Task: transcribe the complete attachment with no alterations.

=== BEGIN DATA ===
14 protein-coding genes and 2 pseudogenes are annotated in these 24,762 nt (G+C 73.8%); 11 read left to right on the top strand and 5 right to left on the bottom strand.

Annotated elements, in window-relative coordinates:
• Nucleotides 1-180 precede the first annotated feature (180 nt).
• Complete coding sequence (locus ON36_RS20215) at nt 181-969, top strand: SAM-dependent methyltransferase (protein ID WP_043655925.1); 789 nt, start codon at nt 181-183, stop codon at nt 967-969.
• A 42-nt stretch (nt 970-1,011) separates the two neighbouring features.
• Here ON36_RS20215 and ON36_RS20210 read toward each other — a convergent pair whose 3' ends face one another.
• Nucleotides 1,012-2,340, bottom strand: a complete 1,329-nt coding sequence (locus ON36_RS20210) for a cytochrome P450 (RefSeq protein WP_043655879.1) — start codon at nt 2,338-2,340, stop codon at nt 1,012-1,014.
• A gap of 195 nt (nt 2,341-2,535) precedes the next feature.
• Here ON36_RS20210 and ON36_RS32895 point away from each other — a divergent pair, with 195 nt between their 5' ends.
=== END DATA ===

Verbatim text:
14 protein-coding genes and 2 pseudogenes are annotated in these 24,762 nt (G+C 73.8%); 11 read left to right on the top strand and 5 right to left on the bottom strand.

Annotated elements, in window-relative coordinates:
• Nucleotides 1-180 precede the first annotated feature (180 nt).
• Complete coding sequence (locus ON36_RS20215) at nt 181-969, top strand: SAM-dependent methyltransferase (protein ID WP_043655925.1); 789 nt, start codon at nt 181-183, stop codon at nt 967-969.
• A 42-nt stretch (nt 970-1,011) separates the two neighbouring features.
• Here ON36_RS20215 and ON36_RS20210 read toward each other — a convergent pair whose 3' ends face one another.
• Nucleotides 1,012-2,340, bottom strand: a complete 1,329-nt coding sequence (locus ON36_RS20210) for a cytochrome P450 (RefSeq protein WP_043655879.1) — start codon at nt 2,338-2,340, stop codon at nt 1,012-1,014.
• A gap of 195 nt (nt 2,341-2,535) precedes the next feature.
• Here ON36_RS20210 and ON36_RS32895 point away from each other — a divergent pair, with 195 nt between their 5' ends.